ARCHIVED - A 3D Future for Canadian Industry Advantage

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August 07, 2007— Ottawa, Ontario

NRC has licensed its 3D technologies to nine Canadian firms, which have injected an estimated $50 million annually into the Canadian economy and created more than 300 jobs. The full potential of these technologies is only starting to be felt.

In late 2006, media around the world broadcast surprising information about Leonardo Da Vinci's world famous Mona Lisa portrait. For the first time, unseen details within layers of the painting were visible through the remarkable 3D scanning technologies developed by NRC.

But this wasn't the first time that NRC's 3D technologies have made headlines. For more than ten years, NRC has enjoyed a well-earned reputation as the world's top heritage imaging resource. The Mona Lisa project was just a recent chapter in a growing catalogue of successes that began in the late 1980s for the Visual Information Technology Group, part of the Ottawa-based NRC Institute for Information Technology.

Atelier 3D is NRC's newest software toolset for analyzing complex objects
Atelier 3D is NRC's newest software toolset for analyzing complex objects

Beyond helping curators and conservators who are studying masterpieces in Europe, China, Israel, Canada and the United States, NRC's 3D technologies are also being used by several Canadian companies in the manufacturing, space, forensic and entertainment sectors.

"NRC's strategy is to help Canadian firms use our 3D technologies to increase their competitive edge, especially in the automotive and aerospace sectors," says François Blais, who leads the NRC Visual Information Technology Group. "The industrial opportunities are endless."

Laser camera manufacturers and scanning service bureaus have licensed and adapted different aspects of NRC technologies for their own applications:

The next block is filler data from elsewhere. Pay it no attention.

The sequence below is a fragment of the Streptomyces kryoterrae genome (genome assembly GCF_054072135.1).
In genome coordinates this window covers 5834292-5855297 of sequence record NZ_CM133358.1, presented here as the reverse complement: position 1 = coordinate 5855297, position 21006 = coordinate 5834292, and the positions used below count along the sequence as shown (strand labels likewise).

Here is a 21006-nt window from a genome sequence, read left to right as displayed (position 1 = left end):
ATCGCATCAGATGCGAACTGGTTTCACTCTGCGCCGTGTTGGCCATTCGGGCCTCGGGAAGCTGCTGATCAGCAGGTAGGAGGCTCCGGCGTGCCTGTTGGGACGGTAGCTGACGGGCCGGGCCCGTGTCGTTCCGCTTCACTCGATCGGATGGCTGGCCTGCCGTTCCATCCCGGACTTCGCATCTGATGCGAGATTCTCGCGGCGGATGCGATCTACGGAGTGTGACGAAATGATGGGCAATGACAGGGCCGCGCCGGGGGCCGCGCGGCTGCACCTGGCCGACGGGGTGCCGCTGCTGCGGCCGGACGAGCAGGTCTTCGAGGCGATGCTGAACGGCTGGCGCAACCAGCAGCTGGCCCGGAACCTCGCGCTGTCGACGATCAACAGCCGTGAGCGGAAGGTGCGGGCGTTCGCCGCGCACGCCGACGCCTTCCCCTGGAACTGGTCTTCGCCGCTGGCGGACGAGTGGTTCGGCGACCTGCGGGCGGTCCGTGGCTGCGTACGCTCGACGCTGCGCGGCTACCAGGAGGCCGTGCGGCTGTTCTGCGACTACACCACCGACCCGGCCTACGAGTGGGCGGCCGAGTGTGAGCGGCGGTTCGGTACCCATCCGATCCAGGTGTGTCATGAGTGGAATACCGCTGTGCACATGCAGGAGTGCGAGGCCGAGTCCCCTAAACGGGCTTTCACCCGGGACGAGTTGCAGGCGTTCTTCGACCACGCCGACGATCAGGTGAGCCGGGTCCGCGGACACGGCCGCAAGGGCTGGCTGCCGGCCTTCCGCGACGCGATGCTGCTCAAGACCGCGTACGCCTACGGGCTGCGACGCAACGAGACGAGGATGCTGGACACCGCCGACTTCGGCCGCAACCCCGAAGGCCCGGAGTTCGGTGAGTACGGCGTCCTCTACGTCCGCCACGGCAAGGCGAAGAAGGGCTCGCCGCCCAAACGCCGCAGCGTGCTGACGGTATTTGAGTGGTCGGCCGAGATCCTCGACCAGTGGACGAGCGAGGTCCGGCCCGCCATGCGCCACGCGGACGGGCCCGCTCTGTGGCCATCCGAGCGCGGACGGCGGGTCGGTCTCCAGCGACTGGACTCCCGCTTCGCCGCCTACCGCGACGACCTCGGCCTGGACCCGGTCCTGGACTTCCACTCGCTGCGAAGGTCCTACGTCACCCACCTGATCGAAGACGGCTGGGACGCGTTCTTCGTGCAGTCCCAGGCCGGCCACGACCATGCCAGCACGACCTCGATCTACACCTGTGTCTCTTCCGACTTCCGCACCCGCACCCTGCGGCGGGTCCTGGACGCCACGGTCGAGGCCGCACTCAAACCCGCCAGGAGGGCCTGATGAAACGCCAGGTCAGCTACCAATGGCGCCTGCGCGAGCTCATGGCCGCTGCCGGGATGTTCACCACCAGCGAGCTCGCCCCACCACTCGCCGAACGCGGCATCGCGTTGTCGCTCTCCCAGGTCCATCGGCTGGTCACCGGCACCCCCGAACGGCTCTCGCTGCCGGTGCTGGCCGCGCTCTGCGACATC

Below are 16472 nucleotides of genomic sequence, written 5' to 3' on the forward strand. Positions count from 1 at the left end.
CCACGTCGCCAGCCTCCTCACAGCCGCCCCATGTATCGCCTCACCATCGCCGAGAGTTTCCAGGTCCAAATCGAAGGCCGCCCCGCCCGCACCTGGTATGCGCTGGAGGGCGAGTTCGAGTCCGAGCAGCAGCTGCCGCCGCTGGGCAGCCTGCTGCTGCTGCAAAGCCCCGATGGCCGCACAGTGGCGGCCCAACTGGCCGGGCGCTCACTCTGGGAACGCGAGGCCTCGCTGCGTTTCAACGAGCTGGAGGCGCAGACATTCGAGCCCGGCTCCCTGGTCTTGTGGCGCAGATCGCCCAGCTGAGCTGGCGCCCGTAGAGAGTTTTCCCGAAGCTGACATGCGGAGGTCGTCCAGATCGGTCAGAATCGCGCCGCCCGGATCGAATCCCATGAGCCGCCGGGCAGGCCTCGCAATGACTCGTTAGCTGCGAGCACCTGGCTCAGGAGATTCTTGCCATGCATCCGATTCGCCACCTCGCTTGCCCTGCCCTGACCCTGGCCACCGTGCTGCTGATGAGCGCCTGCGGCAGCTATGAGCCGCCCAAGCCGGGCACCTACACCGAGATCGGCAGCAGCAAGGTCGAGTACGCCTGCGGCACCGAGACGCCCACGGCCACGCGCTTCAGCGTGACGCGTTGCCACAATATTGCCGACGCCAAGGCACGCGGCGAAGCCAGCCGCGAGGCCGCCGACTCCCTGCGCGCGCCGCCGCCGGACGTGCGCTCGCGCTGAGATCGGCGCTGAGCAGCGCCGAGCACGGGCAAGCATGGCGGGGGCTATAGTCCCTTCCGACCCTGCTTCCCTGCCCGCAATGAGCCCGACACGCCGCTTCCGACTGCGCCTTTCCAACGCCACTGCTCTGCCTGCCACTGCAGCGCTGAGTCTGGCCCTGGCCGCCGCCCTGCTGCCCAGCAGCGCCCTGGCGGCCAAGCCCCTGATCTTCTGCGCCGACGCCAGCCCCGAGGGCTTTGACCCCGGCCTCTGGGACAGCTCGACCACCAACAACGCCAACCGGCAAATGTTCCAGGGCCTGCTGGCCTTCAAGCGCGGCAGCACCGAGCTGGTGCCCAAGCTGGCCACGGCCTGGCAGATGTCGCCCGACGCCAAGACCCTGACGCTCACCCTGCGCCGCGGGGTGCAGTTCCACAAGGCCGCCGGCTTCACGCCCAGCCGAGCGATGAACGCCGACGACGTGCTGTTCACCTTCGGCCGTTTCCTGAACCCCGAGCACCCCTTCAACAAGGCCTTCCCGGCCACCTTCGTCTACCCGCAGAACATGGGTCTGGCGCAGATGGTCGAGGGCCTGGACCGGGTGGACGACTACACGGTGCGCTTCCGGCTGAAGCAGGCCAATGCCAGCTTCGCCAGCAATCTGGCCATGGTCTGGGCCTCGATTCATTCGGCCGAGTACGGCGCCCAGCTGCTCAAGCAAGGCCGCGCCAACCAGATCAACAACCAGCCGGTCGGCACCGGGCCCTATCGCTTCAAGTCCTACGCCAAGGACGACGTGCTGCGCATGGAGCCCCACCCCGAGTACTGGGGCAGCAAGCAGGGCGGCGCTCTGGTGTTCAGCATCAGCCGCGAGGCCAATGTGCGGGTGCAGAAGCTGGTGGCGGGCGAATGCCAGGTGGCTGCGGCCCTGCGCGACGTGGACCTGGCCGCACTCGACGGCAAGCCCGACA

• Neptec Design Group built a laser camera system to inspect the thermal-protection tiles of space shuttles before their re-entry.
  • ShapeGrabber Inc. developed an automated 3D inspection station.
  • Arius3D Inc. developed its own colour laser scanner .
  • Optech Inc. combined NRC's colour projection algorithms with its long-range laser scanner for civil engineering applications .
  • GIE Technologies from Montréal uses NRC technology for road inspections.
  • ShapeQuest Inc. has licensed NRC's ShapeCapture software for use in 3D measurement and modeling applications.

Handling jobs such as quality assurance and in-line inspections for the automotive industry is a natural fit for 3D technologies where manufacturers depend on zero-defect shipments.

"Imagine how efficient the industry could be if it used the latest 3D hardware and software to inspect parts and correct errors to within a few microns during production," Blais adds. "There's no doubt about it – 3D is the way to go!"

Since spinning out from NRC in 1994 with licences for several NRC technologies, Innovmetric has become a world-leader in 3D modeling for the automotive and aerospace sectors. The company has supplied 3D software solutions to industry giants such as Honda, Toyota, Ford, GM, Rolls Royce, NASA, Airbus and Boeing.

Millions of people around the world have seen the magic of these technologies in the movies. XYZ RGB Inc., another NRC licensee, produced spectacular 3D effects in the Lord of the Rings, King Kong and the Matrix sequels, garnering recognition when it was short-listed for an Academy Award for technical accomplishment.

"The organizations that have benefited from our 3D technologies and expertise have provided the impetus for ongoing R&D," says Blais. "Every new potential application is an opportunity to adapt our technologies for other high-value uses."

One of the most astonishing parts of this story is the pace of progress in this field, adds Blais. "It took well over 100 years for the first primitive film camera to evolve into the mass-marketed digital camera of the early 1990s," he says. "Things have moved much faster in 3D. In 15 to 20 years, I expect that 3D technologies will be mass-marketed for use in more applications than we can possibly imagine today."


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Enquiries: Media relations
National Research Council of Canada
613-991-1431
media@nrc-cnrc.gc.ca

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